You started as an architect late in life, right?
I opened my office when I was 44. I’ve had many interests. I was a virtuoso musician. I painted. I loved mathematics. I drifted into architecture because it combined all my fields. People said, “You’ll never be an architect. You just have paper drawings.” We should not underestimate the power of ideas. And it takes time to develop ideas.
When did you know you’d found a passion?
My very first projects were the Jewish Museum Berlin and the Felix Nussbaum Museum. Both of them opened when I was over 50. I always say, “It’s good to be a late bloomer because there is no purpose in rushing.” It’s better not to go with the crowd but to strike off on your own. Of course, it’s an adventure. It’s not always easy, but in the end you have an original door into your interests.
What are you trying to do with your new buildings for older people in New York?
They will be some of my most important buildings because they deal with reality, affordability and how to make a life after the pandemic.
Were architectural problems a factor in nursing home COVID-19 contagions?
The kind of spread that we saw at the nursing homes was inevitable. It was kind of an imprisonment and often a sentence of terrible things for the people who came to these homes.
For people who are older, what are the most important parts of a residence?
You have to make a building that is easy to navigate, that is easy to enter. Of course, to me, it’s less about functionality, about here is the best kitchen, here is the best bathroom, here is the best sink. It’s about creating a total environment, a sense of home. I never believed that the home is like a machine, like a robot. A home is something spiritual.
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How can we make these kinds of buildings more human?
I’m working on a cancer-care facility in London. It’s not just a factory or an industry of illnesses. It’s a place to acknowledge that people have depth. Even if they have a bad diagnosis, they need to share it, to have a space that is private and a space for a kitchen for dinner with other people, a space to do yoga, a space to read a book, and so on. Again, it’s very close to my heart, not just because of my age but because that’s the humanistic tradition of architecture that I have always believed in.
What wisdom have you acquired later in life?
I’ve turned 75. I’ve learned that it takes time to be young. When you’re really young, you act really old. You have these limited ideas of the world, like an old man. But when you live longer and have some perspective and love, of course, for kids and grandkids, then you realize that the world is a joy. It’s a wonder to be alive.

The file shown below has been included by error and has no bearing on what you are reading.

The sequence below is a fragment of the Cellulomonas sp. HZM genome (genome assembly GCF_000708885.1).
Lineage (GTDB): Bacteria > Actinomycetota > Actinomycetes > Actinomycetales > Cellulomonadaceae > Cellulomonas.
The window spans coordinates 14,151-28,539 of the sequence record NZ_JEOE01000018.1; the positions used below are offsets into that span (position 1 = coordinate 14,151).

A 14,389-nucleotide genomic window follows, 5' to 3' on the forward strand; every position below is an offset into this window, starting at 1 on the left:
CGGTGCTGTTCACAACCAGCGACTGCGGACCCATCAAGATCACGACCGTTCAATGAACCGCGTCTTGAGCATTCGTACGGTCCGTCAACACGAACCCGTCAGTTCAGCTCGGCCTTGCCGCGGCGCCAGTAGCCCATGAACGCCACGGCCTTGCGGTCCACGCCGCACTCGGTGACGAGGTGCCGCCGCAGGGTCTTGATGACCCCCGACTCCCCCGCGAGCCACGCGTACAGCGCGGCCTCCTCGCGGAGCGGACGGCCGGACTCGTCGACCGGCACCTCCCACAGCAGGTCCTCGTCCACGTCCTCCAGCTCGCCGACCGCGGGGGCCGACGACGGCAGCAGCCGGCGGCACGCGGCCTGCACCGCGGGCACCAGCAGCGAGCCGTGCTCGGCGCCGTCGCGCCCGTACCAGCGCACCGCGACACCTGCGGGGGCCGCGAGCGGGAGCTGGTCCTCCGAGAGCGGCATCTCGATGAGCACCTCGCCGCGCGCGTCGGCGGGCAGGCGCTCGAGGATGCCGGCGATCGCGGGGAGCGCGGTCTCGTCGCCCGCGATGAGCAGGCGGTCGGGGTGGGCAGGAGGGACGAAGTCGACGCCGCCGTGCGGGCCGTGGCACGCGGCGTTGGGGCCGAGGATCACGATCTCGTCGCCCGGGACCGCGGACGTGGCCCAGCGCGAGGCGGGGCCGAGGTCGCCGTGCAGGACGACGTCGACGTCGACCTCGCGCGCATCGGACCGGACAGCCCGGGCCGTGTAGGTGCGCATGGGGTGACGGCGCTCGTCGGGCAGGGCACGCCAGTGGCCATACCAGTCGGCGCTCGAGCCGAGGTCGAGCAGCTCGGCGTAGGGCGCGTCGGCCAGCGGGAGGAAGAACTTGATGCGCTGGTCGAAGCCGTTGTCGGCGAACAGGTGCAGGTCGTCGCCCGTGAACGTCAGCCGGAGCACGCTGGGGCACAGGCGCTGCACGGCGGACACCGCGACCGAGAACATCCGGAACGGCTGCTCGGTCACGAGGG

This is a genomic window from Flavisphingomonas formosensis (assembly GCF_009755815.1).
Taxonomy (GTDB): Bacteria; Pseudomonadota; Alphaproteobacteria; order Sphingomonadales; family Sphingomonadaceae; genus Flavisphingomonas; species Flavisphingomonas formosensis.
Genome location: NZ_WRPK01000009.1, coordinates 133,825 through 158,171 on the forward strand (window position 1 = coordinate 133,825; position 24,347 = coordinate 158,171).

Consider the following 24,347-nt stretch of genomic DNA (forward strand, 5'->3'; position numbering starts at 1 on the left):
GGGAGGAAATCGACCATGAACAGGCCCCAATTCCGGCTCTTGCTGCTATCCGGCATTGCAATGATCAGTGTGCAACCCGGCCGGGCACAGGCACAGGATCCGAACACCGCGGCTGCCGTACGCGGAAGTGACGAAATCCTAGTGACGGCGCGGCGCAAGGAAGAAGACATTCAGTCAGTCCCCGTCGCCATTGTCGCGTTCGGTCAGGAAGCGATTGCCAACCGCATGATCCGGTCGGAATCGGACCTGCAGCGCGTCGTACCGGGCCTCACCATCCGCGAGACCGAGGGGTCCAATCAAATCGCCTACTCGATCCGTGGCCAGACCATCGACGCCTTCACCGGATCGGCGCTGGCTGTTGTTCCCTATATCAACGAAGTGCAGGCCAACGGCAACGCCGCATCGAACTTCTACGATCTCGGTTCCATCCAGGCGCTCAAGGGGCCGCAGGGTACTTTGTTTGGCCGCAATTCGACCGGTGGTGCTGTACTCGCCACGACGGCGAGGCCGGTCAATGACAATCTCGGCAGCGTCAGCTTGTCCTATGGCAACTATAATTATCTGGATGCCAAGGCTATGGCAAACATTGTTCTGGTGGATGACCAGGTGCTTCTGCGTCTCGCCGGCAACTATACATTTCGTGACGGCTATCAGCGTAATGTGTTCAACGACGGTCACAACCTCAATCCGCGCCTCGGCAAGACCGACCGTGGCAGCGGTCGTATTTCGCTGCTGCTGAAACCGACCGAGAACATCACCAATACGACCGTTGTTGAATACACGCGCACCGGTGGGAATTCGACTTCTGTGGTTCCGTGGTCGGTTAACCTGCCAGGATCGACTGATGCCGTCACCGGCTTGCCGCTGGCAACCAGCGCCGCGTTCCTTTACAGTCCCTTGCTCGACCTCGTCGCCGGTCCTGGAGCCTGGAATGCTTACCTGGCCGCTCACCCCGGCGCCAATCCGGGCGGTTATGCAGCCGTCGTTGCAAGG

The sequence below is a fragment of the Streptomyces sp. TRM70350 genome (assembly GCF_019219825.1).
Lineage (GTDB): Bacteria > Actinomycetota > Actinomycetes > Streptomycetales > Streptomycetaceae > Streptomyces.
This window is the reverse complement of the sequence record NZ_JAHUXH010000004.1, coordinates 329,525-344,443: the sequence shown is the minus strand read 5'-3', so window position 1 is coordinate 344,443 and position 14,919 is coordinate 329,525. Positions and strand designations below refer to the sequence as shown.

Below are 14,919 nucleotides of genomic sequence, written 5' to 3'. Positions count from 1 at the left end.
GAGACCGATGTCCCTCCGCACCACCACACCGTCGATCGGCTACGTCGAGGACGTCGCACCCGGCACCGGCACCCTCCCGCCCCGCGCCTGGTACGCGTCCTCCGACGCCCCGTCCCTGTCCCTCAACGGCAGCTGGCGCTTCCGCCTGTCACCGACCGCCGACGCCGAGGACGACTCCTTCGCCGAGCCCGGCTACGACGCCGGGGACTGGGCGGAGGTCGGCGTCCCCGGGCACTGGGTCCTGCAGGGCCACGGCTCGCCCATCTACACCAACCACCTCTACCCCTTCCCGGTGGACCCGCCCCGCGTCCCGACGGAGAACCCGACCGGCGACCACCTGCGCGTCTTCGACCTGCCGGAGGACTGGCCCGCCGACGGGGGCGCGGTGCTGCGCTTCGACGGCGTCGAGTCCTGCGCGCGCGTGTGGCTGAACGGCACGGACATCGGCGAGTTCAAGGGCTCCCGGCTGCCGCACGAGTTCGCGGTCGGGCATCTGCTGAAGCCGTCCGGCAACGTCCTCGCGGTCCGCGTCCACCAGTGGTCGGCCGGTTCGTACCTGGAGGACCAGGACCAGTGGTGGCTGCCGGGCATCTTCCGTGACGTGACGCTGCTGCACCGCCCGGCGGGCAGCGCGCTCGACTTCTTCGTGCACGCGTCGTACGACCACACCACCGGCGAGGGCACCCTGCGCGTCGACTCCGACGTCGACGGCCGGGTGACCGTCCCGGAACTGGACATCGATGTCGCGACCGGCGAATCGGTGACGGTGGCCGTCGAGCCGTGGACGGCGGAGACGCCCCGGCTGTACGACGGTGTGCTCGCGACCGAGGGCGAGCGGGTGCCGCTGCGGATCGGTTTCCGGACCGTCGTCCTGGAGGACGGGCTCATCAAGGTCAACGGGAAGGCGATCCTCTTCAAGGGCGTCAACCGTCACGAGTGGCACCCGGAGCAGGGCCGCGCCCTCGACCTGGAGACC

What drew you to the Tree of Life project?
They came and murdered Jews in a synagogue. It shocked me because when we came to this country, we believed we came to a country where Jews are free to be Jews, where there is no violence and people can practice their religion and their beliefs. That’s what drew me to Pittsburgh.
What are your dreams for that assignment?
You have to create something that affirms Jewish life in America, that affirms that we are an integral part of the very fabric of this country.
You were a master planner behind the Freedom Tower to commemorate 9/11. What did that mean for you?
History is a testament to those who are not there to testify as witnesses any longer. At ground zero, for example, think about some 3,000 people, from all walks of life, who perished. It’s a testament to create memories as an urban space. Monuments are for those who don’t know or haven’t experienced the history.
What are you most proud of with that project?
I wanted the maximum amount of public space possible. And I achieved it. Because out of the 16 acres, more than half — more than 8 acres — is space for the public. It’s a place for people to come: You can have lunch, meet your friends. You can exit from the subways and come and have a sense that it’s a meaningful place.
How has being the child of Holocaust survivors shaped your work?
I grew up in Poland in Lodz, a city that had hundreds of thousands of Jews. There was nobody [Jewish] left. It taught that you should never give in to authoritarianism. You should never bow your head to fear.
Do you still believe in the American dream?
Yes, I am a true believer. Of course, the dream is very vulnerable.
And you try to project that in your work?
Architecture is not just about bricks and mortar and nice objects. It’s about ethics. It’s about others and not about you.
Interview by John W. Miller a Pittsburgh-based writer and former Wall Street Journal correspondent